"In a parallel
universe we're probably a scorching couple." - Cameron Crowe's
Cameron Crowe has
always made movies with characters poised to make a leap into greatness.
The characters teeter for a bit doing what they know how to and then
they take their chances into the unknown. With Vanilla Sky, Crowe does
the same as a filmmaker.
The picture starts
out like a heavy Jerry McGuire (also by Crowe) and eventually
lurches out into uncertainty. Tom Cruise plays David Aames, the son
of a publishing mogul that has inherited 51% of the empire. He plays
racquetball with his writer buddy (Jason Lee), shows up to the office
late, and screws his actress friend, Julie Gianni (Cameron Diaz). All
is right in the world of the millionaire playboy until he meets the
beautiful and charming Sofia (Penelope Cruz) and discovers true love.
So far we are in the
set-up for any Crowe picture. True love awakens the heart of the man focused
on everything else. This is where it all goes somewhere Crowe has never
taken us. Unbalanced and jilted, Julie gets a little crazy and heads her
car off a bridge with David inside. We find that David narrates the story
while telling his story to a police psychiatrist (Kurt Russell) from behind
a creepy expressionless latex mask.
All the performances
are fine, but this is great filmmaking so the actors are secondary.
They do what they need to do for Crowe to tell his story without much
more fuss than that. This film may herald the return of the importance
of script and story above personas and star power. One can dream anyway.
From the trailers
one might guess that the picture is basically Fatal Attraction
meets The Firm, but it is something else entirely. It's one of
those pictures that one fears saying too much about for fear of spoiling
it for others. It is Mulholland Drive
for the multiplex and frankly Mulholland Drive was a tough fit
even at the art house.
A remake of the
Spanish Abre Los Ojos,
and featuring Cruz in the same role she played in the original, Vanilla
Sky confounds while still connecting on some level. After 72 hours
of thinking about it I'm not sure if I "liked" the film or
even if it was "good". It was powerful and left my head buzzing
and made me wish that more films struck a chord in my head and heart
instead of going for the gut.
As with all of Crowe's
films the picture is strongly textured. Every piece of minutiae is tended
to with amazing focus. The themes of the film are all laid out for anyone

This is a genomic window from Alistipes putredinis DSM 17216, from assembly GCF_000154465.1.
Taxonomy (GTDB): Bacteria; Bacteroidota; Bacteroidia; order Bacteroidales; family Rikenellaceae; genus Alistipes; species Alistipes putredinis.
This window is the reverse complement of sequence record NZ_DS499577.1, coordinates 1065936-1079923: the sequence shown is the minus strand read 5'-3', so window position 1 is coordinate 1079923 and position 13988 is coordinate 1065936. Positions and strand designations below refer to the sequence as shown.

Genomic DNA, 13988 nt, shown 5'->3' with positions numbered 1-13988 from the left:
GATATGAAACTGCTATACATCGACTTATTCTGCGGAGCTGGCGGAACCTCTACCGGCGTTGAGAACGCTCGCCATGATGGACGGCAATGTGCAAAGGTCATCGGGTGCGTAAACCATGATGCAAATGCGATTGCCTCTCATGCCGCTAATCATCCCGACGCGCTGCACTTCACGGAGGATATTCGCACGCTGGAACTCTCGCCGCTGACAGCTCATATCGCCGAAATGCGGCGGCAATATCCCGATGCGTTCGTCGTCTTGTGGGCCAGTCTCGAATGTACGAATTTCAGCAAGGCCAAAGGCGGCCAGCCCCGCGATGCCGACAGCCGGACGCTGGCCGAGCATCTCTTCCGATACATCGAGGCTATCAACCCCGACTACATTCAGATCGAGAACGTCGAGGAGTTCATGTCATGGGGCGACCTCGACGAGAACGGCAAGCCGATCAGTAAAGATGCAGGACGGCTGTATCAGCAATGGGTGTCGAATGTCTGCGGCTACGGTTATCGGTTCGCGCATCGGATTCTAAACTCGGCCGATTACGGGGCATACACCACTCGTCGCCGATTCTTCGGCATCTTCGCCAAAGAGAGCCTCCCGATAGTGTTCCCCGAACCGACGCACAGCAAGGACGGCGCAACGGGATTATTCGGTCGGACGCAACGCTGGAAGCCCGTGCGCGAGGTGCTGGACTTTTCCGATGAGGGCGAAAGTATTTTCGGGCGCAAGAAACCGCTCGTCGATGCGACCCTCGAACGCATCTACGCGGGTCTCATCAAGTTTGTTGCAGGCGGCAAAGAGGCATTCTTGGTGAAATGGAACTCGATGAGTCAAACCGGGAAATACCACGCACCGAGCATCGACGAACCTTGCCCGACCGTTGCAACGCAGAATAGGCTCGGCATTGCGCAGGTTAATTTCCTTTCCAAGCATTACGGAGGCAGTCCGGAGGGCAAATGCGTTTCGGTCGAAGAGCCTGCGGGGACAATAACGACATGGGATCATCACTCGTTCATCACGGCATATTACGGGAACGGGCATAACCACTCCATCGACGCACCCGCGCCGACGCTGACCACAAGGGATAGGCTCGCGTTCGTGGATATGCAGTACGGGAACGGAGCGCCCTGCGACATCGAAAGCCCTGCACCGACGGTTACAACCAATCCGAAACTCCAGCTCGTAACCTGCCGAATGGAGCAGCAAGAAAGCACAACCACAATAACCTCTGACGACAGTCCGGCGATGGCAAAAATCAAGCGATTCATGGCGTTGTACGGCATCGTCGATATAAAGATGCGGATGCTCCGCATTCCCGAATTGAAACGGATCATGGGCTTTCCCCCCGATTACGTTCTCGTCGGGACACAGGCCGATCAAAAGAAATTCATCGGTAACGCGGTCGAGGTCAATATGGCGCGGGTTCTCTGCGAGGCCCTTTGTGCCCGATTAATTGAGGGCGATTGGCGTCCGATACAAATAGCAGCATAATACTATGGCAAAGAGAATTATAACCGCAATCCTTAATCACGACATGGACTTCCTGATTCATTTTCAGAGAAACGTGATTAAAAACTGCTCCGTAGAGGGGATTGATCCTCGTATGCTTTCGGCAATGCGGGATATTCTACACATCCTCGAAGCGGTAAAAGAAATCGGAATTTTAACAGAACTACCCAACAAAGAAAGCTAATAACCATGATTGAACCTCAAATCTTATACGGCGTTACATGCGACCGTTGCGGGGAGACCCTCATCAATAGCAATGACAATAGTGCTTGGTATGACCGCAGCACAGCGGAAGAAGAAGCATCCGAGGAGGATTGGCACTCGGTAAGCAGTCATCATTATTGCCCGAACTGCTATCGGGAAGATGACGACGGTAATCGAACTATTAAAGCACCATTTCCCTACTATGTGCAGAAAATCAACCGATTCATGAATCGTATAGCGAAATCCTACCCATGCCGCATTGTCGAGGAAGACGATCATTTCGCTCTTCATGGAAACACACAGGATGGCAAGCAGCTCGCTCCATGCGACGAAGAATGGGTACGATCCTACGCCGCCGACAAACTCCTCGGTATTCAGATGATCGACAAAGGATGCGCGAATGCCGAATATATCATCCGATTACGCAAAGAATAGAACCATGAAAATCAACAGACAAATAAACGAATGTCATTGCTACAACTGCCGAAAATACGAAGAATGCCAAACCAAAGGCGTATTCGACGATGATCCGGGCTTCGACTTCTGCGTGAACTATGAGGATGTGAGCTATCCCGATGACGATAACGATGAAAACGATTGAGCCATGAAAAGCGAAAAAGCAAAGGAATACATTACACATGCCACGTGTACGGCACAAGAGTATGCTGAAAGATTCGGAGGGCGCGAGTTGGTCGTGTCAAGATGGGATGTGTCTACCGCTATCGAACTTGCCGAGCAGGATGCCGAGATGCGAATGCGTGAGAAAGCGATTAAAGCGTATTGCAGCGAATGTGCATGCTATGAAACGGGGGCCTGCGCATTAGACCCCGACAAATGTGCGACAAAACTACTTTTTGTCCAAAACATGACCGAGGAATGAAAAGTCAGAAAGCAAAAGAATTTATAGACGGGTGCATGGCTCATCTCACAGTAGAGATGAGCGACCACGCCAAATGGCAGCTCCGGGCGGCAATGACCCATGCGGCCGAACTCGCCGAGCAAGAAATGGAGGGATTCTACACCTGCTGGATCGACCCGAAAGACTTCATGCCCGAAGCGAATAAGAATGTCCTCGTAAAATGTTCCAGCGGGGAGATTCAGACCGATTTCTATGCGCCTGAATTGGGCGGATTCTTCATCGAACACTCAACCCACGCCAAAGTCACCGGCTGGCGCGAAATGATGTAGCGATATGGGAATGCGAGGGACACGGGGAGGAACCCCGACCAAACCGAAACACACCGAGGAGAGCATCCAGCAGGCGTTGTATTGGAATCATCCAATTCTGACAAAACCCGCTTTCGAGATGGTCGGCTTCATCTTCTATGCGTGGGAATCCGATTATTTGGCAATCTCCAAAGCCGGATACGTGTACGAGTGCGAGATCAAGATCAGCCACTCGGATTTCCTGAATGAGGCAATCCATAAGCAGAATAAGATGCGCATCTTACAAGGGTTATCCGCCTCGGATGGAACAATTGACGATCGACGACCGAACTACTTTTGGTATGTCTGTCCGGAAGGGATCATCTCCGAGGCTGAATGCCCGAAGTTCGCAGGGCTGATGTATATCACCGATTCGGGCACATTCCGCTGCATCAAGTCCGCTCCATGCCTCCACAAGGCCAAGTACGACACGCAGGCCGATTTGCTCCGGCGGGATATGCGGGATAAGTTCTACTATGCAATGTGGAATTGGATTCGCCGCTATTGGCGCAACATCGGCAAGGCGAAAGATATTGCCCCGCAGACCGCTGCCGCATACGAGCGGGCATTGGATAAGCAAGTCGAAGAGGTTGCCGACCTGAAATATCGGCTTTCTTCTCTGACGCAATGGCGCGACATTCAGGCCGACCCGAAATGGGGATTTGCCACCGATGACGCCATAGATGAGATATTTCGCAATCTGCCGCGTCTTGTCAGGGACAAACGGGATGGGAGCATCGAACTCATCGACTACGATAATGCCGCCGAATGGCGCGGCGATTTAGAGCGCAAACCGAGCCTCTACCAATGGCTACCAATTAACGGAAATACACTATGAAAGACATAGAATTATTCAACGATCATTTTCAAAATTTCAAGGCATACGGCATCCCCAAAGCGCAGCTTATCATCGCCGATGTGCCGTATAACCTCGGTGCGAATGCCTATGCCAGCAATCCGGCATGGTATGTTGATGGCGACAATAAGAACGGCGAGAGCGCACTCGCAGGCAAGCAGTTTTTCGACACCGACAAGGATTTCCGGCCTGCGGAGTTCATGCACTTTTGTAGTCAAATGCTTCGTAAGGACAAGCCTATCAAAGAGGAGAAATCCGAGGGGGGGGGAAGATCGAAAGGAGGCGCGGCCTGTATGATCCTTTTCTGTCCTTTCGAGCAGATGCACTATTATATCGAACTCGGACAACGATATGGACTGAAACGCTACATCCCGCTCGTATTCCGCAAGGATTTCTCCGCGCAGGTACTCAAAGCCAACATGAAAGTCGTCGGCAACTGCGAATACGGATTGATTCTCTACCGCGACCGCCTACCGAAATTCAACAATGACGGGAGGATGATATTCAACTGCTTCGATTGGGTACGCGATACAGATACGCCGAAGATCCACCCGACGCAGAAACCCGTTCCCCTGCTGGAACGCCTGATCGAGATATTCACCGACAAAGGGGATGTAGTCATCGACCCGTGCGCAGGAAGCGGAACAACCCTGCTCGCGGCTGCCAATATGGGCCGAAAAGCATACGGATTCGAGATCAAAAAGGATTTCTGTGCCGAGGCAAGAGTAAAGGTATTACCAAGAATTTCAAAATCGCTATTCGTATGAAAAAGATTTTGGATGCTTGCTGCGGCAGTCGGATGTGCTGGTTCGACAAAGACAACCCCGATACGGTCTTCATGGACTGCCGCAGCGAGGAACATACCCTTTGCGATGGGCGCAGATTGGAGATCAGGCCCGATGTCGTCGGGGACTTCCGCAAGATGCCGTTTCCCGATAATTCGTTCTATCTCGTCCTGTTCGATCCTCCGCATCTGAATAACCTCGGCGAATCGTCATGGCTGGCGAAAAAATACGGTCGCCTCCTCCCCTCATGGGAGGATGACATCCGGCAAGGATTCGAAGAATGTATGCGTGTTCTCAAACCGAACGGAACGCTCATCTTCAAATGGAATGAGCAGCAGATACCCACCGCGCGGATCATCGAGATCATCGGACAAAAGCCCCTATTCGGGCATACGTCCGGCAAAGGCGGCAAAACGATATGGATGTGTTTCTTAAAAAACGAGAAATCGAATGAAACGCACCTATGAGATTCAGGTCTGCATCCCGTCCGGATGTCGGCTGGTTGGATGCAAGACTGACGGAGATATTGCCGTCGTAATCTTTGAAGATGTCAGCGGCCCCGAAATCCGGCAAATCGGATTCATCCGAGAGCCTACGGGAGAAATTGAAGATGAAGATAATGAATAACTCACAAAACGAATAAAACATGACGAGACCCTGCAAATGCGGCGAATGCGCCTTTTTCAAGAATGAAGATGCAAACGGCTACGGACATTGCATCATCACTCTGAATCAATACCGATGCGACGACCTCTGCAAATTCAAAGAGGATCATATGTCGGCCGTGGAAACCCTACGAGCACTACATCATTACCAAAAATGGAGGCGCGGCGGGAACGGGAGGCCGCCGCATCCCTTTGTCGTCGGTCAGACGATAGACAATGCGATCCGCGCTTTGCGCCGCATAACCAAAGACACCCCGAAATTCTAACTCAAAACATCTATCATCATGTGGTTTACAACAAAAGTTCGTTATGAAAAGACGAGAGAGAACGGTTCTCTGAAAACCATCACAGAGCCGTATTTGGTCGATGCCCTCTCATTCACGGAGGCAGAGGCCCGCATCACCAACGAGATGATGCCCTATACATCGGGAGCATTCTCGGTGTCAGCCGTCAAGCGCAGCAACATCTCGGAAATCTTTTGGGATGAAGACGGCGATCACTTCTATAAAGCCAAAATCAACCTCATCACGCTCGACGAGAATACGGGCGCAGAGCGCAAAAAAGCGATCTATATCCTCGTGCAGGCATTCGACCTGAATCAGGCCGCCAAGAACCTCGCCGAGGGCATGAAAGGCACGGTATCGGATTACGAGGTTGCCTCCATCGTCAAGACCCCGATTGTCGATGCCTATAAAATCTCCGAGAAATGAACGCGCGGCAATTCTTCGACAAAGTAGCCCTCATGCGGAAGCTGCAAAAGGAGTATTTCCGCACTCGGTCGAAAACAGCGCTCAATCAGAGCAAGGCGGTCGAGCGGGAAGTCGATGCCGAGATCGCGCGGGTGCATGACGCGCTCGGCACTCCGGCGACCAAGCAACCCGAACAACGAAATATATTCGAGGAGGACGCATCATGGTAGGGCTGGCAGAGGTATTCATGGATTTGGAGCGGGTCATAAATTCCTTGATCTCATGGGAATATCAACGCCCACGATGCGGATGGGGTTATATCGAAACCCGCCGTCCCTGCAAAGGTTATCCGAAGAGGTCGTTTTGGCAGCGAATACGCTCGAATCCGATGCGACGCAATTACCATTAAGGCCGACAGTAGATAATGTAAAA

to see, but never in the shadows or the spotlight, just there to find.
Everything from the choice of posters on the wall to cel phone rings are
motivated and justified. Even having only my first taste I can tell that
this film, like Fight Club, will reward repeated viewings.
This is a film about
dreams and about doubling. Everything has a double in this film. There
are layers of meaning upon layers. Like a sculpture of mashed potatoes,
this means something. A few quick sign posts to help you on your way:
Sabrina is on Aames' TV at the start and his wall is dominated
by a poster for Jules et Jim, both pictures about two men in
love with one girl. Julie's cel phone ring is "Row, Row, Row Your
Boat." There are no characters from Ohio in the film. If you've
seen the film these might make some sense. Please email me or visit
the Talk Back section with any others you caught.
With a film this
ambitious and dense, Crowe may have bit off more than he can chew (This
is actually complimentary). The director has made four great films previous
to this and all of them feel like a breeze. Crowe never seemed to be
straining any of his muscles in order to lift what most working directors
would be lucky to roll through the door. This time Crowe is looking
to build some bulk and some new skills and this film will do just that
may be rejected by audiences this year, but will grow in reputation
as people come to recognize it. At one point Russell's psychiatrist
tells Aames to accept his body's resistance to a repressed memory but
allow his mind to understand. This is the best advice that one can give
to a viewer of this film. It will be off-putting, one will tense up,
but work through this and one will be rewarded. Crowe's reach may have
just barely extended past his grasp, but to achieve greatness one must
strive for perfection.
What's It Worth?